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Knutsford Heritage Centre Archaeology Exhibition

Exhibition 2003: Fact & Fantasy

Due to the recent opening of the Tapestry Gallery, this year’s attendance is thought to have exceeded 6000 people even though the exhibition ran to a strict 11 weeks from May Bank Holiday weekend to the first week in August.

We hope to stage a special exhibition next year to mark our 5th anniversary of exhibitions at Knutsford Heritage Centre. Watch this space!

Brought to you by Mark Olly & the CWP Archaeology & Living History Group.

This year’s exhibition focused on various time periods of Cheshire history using a “time clock” compass design to guide the public to the appropriate areas. Small information panels then told a “tall Tale” of Fantasy about the items displayed there, followed by the often-surprising truth.

The Stone Age was represented by ten of the oldest man made objects in Cheshire and an extremely rare positive footprint of the Cheshire dinosaur “Chirotherium” which the public were able to touch. The facts here told how we were not under ice during the Ice Age and that the footprints were not “dragons” as once thought! A cabinet of later Stone Age tools from the region was also on display showing just how clever our “primitive ancestors really were.

The Bronze Age was represented by a private collection of bronze tools donated by a metal detector and a collection of coins from the period including what is thought to be a British copy of a Greek coin for 650BC. Clearly the Romans did not introduce metal working or coinage to Britain. We were already ‘doing it for ourselves’.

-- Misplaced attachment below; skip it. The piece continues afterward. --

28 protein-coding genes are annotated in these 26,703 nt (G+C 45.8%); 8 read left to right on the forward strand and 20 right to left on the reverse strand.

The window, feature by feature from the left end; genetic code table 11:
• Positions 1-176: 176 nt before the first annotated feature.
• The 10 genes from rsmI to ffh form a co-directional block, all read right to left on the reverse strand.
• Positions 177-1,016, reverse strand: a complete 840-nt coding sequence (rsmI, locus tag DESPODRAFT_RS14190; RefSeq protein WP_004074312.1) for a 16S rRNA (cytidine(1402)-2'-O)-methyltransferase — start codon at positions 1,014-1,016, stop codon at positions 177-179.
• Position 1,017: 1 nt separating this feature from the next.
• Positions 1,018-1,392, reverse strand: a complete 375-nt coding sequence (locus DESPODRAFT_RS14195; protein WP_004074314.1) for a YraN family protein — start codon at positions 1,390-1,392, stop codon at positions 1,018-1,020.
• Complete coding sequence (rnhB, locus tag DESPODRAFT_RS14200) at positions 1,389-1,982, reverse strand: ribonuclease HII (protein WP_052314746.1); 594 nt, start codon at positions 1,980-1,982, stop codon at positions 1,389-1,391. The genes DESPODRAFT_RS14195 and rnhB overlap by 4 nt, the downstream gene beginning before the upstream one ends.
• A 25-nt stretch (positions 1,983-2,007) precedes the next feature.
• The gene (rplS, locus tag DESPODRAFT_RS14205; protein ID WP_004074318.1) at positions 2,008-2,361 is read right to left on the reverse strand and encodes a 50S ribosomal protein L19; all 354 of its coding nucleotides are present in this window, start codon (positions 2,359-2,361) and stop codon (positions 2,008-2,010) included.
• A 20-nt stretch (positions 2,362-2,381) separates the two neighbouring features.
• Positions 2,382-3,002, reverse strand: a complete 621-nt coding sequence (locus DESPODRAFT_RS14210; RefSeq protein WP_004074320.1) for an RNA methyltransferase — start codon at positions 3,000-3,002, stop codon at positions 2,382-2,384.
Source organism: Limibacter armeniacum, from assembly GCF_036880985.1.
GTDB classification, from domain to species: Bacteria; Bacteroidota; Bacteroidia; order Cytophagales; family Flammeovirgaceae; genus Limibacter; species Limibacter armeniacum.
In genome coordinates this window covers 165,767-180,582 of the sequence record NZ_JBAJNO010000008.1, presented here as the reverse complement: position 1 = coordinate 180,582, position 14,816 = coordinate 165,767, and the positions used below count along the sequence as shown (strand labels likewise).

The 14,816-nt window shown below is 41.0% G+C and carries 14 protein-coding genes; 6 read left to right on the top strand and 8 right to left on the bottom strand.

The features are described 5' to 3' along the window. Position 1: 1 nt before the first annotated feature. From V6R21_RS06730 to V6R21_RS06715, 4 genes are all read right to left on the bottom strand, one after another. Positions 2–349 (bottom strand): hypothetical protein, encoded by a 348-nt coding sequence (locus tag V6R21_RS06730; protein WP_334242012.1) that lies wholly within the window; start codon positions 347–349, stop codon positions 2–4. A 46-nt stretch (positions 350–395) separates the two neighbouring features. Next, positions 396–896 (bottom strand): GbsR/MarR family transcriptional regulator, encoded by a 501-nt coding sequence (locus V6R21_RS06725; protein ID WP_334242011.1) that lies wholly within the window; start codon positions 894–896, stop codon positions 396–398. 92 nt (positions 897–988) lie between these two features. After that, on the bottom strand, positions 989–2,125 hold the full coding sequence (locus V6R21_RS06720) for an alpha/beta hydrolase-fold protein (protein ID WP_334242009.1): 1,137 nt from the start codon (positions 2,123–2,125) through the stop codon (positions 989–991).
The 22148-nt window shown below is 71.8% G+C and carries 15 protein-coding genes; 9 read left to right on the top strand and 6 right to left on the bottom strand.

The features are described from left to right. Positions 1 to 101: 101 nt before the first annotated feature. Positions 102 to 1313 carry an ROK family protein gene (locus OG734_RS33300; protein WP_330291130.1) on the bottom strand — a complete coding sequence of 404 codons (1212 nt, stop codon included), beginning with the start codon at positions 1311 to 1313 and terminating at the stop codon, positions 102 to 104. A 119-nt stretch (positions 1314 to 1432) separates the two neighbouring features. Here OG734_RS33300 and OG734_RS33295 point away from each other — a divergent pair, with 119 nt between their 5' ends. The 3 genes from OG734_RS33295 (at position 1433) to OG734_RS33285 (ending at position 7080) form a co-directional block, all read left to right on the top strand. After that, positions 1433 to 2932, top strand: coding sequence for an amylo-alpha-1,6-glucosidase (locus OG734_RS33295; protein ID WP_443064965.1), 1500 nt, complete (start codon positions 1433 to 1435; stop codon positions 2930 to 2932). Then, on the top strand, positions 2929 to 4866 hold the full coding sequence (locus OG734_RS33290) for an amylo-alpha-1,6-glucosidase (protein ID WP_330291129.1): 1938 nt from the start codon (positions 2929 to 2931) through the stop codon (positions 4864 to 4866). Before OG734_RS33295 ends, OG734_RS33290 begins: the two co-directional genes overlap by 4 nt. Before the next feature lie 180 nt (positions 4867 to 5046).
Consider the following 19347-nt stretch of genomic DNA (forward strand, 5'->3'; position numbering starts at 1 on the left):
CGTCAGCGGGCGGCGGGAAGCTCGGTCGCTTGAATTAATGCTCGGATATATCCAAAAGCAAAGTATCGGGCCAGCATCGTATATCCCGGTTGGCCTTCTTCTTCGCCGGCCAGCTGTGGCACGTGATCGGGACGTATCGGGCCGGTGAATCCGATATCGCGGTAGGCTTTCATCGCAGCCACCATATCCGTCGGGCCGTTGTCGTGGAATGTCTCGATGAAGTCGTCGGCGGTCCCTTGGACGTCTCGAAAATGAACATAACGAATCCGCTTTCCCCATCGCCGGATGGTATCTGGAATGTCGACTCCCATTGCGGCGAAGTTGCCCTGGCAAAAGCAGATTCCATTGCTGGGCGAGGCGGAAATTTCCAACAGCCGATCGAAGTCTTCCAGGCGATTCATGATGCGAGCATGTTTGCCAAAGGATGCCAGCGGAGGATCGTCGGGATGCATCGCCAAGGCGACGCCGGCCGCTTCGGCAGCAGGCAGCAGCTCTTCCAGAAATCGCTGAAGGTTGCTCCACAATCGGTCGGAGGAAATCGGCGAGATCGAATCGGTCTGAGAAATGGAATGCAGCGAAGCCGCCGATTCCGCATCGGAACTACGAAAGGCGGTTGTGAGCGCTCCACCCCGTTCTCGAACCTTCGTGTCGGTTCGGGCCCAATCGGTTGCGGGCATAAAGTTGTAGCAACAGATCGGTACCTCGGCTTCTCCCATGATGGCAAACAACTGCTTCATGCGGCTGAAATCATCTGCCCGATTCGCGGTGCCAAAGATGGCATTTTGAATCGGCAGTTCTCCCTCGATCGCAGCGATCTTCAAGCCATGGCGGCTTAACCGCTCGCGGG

Rome and the Dark Ages were covered by information panels exclusively revealing the recently discovered location of Roman and Danelaw fortifications in north Cheshire. The legend of Joesph of Arimathea and the Appleton Thorn, and the carved Viking ‘Cadishead Stones’. All surprising facts in themselves!

Medieval and Tudor times were revealed in the CWP Archaeology excavation reports and finds from moated sites in the Mersey Valley, many of which were displayed in a large floor cabinet. The civil War in Cheshire was re-created with a cabinet of reproduction equipment of the period and the dates of many unknown and surprising battles fought on Cheshire soil.

Commonwealth, Georgian and the Industrial Age were covered by more excavation finds and a giant cabinet display of over 100 Alice in Wonderland books connected through the Victorian and British Empire periods to 20th Century and Modern Times, where Cheshire history and legends appeared in rare copies of books by regional authors and a brand new ‘Celtic Well’ stage set complete with gargoyles. Here we discovered that the real Alice was not a cute blonde teenager in a blue dress, that Arthur’s sword may indeed have emerge from a stone and that fantasy stories often contain a great deal more hidden truth than we think.